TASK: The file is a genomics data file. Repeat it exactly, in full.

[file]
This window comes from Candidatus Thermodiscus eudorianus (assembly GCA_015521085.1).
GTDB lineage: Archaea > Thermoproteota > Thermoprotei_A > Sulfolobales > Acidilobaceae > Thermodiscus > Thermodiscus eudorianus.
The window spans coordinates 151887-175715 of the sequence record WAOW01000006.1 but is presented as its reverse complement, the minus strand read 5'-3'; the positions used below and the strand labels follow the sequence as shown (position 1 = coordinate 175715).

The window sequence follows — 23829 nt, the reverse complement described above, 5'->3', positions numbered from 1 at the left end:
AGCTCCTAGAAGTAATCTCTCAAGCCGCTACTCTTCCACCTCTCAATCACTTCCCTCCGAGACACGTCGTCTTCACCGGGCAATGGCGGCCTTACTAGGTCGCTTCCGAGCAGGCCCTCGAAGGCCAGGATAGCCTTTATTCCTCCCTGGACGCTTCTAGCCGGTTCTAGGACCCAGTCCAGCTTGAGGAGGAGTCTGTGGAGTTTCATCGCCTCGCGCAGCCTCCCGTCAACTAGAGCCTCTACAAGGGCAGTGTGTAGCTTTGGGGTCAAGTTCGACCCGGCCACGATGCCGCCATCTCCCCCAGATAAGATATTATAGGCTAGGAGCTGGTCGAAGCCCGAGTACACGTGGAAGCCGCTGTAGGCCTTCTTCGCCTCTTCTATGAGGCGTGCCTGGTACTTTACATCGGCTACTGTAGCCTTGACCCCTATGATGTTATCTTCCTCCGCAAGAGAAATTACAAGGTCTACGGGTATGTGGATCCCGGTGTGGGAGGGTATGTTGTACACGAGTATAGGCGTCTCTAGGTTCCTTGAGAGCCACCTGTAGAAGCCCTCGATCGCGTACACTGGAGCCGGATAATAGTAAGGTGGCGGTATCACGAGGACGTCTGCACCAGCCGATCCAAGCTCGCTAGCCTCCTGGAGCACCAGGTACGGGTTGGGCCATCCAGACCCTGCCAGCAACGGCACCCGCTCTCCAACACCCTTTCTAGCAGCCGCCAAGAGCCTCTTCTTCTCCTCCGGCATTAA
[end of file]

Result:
This window comes from Candidatus Thermodiscus eudorianus (assembly GCA_015521085.1).
GTDB lineage: Archaea > Thermoproteota > Thermoprotei_A > Sulfolobales > Acidilobaceae > Thermodiscus > Thermodiscus eudorianus.
The window spans coordinates 151887-175715 of the sequence record WAOW01000006.1 but is presented as its reverse complement, the minus strand read 5'-3'; the positions used below and the strand labels follow the sequence as shown (position 1 = coordinate 175715).

The window sequence follows — 23829 nt, the reverse complement described above, 5'->3', positions numbered from 1 at the left end:
AGCTCCTAGAAGTAATCTCTCAAGCCGCTACTCTTCCACCTCTCAATCACTTCCCTCCGAGACACGTCGTCTTCACCGGGCAATGGCGGCCTTACTAGGTCGCTTCCGAGCAGGCCCTCGAAGGCCAGGATAGCCTTTATTCCTCCCTGGACGCTTCTAGCCGGTTCTAGGACCCAGTCCAGCTTGAGGAGGAGTCTGTGGAGTTTCATCGCCTCGCGCAGCCTCCCGTCAACTAGAGCCTCTACAAGGGCAGTGTGTAGCTTTGGGGTCAAGTTCGACCCGGCCACGATGCCGCCATCTCCCCCAGATAAGATATTATAGGCTAGGAGCTGGTCGAAGCCCGAGTACACGTGGAAGCCGCTGTAGGCCTTCTTCGCCTCTTCTATGAGGCGTGCCTGGTACTTTACATCGGCTACTGTAGCCTTGACCCCTATGATGTTATCTTCCTCCGCAAGAGAAATTACAAGGTCTACGGGTATGTGGATCCCGGTGTGGGAGGGTATGTTGTACACGAGTATAGGCGTCTCTAGGTTCCTTGAGAGCCACCTGTAGAAGCCCTCGATCGCGTACACTGGAGCCGGATAATAGTAAGGTGGCGGTATCACGAGGACGTCTGCACCAGCCGATCCAAGCTCGCTAGCCTCCTGGAGCACCAGGTACGGGTTGGGCCATCCAGACCCTGCCAGCAACGGCACCCGCTCTCCAACACCCTTTCTAGCAGCCGCCAAGAGCCTCTTCTTCTCCTCCGGCATTAA